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When the movie Sneakers premiered in September 1992, the world was on the cusp of a massive shift. One that would move us from the analog era of landlines and field trips to the digital era of the internet and cryptography we all know today.
In case it has been a little bit since you last watched Sneakers, or if you’ve never seen it, the film follows Robert Redford’s Martin Bishop, a former hacker leading a team of “sneakers,” experts in hacking and social engineering (akin to the “red teams” we know today) who are paid to test the security of large organizations. On a seemingly routine job, Bishop and his team uncover a black box that can decode any encryption system and a plot being carried out by Bishop’s former hacking partner Cosmo that has grave consequences.
It’s easy for films focused on technology and cybersecurity to feel dated, especially with references to phone “phreakers” and jokes about primitive internet dating. But while revisiting Sneakers on the occasion of its recent 30th anniversary, I was struck by just how much it got right about the world of cybersecurity and technology, how much that still rings true today and feels quite prescient. There are the sophistication of the social engineering attacks being carried out, the fears about the potential of decryption performed by the black box that drives the film’s plot, and the prediction of a world controlled by data and information, for example. With that in mind, let’s dig a bit deeper into how the film converses with each of these topics.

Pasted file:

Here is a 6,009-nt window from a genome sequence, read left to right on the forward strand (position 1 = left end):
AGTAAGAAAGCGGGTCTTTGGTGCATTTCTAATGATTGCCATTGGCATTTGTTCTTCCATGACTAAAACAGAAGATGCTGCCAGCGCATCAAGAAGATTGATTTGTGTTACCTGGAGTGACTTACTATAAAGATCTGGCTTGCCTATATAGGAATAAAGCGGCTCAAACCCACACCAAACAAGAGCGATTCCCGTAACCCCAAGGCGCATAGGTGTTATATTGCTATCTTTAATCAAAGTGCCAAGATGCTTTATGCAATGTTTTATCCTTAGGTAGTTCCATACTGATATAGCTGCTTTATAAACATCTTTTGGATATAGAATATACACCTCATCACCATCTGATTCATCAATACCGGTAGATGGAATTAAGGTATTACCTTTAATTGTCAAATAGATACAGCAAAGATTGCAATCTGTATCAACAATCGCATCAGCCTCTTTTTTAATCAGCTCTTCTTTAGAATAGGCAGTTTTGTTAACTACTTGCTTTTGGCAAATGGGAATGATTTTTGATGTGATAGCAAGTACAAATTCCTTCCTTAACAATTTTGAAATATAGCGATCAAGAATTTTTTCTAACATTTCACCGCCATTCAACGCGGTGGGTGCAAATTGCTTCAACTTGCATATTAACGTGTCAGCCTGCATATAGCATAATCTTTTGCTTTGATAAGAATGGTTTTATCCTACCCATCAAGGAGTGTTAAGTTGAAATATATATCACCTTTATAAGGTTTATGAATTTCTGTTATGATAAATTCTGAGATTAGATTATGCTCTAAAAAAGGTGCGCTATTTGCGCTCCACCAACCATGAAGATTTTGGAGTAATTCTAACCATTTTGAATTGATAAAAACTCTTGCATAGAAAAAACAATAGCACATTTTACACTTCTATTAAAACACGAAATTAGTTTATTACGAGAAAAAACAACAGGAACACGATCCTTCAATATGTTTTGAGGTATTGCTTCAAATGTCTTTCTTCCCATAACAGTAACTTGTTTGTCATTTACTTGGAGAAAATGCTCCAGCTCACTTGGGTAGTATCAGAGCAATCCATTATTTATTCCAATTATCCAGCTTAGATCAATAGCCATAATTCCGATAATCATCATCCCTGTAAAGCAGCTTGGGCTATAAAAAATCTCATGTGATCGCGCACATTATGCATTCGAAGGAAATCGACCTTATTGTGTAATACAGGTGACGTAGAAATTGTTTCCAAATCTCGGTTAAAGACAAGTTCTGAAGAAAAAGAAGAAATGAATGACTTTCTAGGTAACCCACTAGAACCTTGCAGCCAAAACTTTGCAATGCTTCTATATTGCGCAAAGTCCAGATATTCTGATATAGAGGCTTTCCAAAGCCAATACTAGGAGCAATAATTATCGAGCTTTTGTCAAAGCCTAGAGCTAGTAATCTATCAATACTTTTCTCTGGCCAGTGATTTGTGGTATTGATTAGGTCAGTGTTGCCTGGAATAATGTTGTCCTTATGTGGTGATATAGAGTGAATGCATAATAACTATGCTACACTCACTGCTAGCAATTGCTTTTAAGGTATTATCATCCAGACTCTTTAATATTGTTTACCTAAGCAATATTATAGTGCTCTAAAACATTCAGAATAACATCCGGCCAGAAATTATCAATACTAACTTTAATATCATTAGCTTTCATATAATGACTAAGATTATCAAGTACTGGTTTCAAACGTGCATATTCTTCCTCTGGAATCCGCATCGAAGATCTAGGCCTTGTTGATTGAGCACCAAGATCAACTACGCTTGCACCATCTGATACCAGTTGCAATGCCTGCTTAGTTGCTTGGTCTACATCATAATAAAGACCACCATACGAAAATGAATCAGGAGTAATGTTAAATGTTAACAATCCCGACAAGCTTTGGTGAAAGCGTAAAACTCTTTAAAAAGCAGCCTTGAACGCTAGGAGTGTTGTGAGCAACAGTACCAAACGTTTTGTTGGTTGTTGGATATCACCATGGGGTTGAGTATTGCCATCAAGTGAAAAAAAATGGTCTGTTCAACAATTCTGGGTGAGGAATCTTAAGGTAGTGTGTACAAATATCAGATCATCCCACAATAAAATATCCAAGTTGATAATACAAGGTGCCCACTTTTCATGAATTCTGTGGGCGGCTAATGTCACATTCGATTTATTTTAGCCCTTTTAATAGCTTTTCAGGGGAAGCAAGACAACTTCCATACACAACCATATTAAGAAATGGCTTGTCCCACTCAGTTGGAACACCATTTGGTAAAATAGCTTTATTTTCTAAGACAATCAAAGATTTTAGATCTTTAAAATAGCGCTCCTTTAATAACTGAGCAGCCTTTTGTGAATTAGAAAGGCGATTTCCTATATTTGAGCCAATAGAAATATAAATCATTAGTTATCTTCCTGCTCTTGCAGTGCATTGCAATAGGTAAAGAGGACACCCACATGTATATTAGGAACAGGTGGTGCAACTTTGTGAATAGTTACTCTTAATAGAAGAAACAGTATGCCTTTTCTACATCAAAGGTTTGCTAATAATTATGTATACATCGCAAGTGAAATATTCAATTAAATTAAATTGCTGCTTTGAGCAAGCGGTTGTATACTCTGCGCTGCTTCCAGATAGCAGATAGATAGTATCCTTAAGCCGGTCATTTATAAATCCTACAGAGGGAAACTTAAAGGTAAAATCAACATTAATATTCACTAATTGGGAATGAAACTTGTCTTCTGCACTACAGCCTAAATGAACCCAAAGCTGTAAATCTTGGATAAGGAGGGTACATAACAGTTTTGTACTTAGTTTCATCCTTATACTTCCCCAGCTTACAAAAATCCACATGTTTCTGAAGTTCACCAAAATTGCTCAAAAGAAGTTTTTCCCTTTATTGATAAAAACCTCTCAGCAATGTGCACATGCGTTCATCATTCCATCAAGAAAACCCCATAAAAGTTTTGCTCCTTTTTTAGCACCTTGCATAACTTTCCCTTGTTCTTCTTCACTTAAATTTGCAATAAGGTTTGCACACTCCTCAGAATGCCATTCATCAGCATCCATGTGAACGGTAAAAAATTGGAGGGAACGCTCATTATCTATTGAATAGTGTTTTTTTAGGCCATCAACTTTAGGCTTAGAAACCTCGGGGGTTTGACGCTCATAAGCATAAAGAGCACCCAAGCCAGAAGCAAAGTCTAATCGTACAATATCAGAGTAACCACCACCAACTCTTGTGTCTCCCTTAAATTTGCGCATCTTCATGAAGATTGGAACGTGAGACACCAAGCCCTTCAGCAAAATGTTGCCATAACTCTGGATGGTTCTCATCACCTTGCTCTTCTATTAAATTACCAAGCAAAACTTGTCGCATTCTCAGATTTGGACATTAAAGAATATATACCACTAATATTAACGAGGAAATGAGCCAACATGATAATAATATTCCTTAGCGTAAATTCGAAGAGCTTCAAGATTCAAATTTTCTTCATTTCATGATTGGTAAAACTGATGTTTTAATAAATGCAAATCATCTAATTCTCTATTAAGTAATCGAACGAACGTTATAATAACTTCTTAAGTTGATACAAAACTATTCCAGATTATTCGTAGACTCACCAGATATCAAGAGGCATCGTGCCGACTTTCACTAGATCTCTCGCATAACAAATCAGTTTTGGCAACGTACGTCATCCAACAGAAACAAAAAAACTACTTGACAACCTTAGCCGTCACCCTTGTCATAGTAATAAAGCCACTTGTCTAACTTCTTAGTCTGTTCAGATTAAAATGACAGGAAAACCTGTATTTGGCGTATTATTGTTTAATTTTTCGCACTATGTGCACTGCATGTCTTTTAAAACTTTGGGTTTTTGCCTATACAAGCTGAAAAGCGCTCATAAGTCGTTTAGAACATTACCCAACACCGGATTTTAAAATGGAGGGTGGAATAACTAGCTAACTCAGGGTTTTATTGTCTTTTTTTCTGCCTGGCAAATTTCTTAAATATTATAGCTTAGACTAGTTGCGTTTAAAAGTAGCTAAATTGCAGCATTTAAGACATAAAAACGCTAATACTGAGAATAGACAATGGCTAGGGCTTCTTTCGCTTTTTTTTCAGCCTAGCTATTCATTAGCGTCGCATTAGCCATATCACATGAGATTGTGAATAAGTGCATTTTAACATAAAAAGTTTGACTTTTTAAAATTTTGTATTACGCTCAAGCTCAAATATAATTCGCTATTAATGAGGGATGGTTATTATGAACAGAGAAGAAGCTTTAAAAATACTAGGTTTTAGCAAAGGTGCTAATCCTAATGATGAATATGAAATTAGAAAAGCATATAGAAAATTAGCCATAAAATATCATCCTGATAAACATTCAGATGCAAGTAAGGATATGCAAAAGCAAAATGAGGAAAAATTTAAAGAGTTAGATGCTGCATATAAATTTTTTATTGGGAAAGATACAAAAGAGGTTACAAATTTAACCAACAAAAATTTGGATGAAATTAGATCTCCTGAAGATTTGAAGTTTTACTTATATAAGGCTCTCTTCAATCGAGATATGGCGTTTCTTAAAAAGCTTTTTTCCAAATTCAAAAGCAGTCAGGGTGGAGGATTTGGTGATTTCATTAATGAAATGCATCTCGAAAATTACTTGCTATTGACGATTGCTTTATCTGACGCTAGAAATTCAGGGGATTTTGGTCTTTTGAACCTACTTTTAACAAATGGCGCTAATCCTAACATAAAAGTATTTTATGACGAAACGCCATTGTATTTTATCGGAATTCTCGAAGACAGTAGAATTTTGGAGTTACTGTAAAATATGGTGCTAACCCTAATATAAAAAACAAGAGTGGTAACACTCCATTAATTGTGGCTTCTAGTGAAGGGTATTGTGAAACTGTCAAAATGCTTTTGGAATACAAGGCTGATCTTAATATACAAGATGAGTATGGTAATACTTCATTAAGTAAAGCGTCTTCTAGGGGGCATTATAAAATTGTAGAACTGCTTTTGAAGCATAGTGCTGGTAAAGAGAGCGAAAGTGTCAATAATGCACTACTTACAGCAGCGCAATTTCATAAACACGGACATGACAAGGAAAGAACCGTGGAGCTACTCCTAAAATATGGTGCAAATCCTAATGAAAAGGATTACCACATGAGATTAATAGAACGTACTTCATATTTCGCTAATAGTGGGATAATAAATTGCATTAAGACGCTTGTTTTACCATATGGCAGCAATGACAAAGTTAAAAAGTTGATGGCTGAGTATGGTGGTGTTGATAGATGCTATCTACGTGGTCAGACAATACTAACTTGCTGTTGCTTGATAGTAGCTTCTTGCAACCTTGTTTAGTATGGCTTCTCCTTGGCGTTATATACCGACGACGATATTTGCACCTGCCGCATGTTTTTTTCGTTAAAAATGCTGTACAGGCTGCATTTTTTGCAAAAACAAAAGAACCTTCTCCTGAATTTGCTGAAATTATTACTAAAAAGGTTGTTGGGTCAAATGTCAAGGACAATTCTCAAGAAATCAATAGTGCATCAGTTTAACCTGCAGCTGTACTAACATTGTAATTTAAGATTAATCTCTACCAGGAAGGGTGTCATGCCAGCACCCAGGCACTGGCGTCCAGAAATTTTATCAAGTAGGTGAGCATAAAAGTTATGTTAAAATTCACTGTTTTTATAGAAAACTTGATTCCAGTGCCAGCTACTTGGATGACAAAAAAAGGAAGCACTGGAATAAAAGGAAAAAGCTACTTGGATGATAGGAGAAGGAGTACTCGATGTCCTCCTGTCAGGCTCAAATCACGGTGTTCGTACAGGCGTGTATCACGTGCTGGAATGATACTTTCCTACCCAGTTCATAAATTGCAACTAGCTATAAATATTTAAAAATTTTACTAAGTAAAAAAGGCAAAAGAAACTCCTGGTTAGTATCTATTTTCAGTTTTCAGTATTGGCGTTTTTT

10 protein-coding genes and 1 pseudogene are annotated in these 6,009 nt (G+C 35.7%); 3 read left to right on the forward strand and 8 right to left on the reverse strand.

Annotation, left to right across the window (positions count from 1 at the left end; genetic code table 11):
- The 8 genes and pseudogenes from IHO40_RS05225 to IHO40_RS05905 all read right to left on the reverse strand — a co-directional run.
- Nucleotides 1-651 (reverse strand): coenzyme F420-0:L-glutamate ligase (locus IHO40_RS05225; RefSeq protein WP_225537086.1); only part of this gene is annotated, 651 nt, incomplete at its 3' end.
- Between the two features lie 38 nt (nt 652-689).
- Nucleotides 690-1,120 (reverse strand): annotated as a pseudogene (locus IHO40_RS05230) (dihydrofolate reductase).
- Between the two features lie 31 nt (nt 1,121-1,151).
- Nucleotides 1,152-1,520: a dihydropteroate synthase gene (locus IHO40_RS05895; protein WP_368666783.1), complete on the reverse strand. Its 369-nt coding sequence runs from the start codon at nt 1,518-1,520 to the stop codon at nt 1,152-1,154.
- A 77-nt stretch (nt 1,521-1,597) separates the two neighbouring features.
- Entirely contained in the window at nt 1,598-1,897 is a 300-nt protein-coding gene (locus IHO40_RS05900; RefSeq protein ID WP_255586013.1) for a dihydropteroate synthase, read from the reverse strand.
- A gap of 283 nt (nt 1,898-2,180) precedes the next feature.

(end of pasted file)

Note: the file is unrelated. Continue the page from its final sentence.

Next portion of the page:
One of the standout elements of the film for me was the reliance on social engineering — entirely analog social engineering.
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An early sequence shows how Bishop’s team carries out this social engineering to infiltrate a bank. Each member receives a specific assignment, which together result in remarkably successful attacks: surveilling unprepared security guards, gaming fire alarms to avoid detection, and impersonating someone from the alarm company to act as further cover. Similar social engineering happens later in the film where Bishop orchestrates a chaotic situation to trick a security guard into letting him into an office building, where he breaks into a target’s office. The finest example, of course, was the meticulously planned effort to steal Werner Brandes’ “voice passport.” Sophisticated social engineering requires significant preparatory and investigative work.
Seeing the social engineering on display here in Sneakers drives home for me just how prevalent social engineering is in our hyperconnected world, but how it’s now less visible because technology has replaced excursions. These tactics, about the ways people impersonate trusted figures or websites to try and steal your information in innocuous ways for unsavory means, are the sorts of things that are now part of any good security awareness training. But now, in addition to being aware of social engineering in the physical world, we’re just as focused on how we conduct ourselves in the digital world.
Decrypting the future
Beyond the displays of superhuman social engineering, I was also fascinated by how the black box that drives the film’s plot handles the idea of encryption and decryption.
When we see the black box in action in the film, the team is able to access a Federal Reserve transfer node, the emergency shutdown control for the New England power distribution grid, and the air traffic control system by connecting the box to decipher an encrypted screen. That’s not how systems, as we understand them today, actually work though. Normally there’s a login page that you have to go through and enter credentials.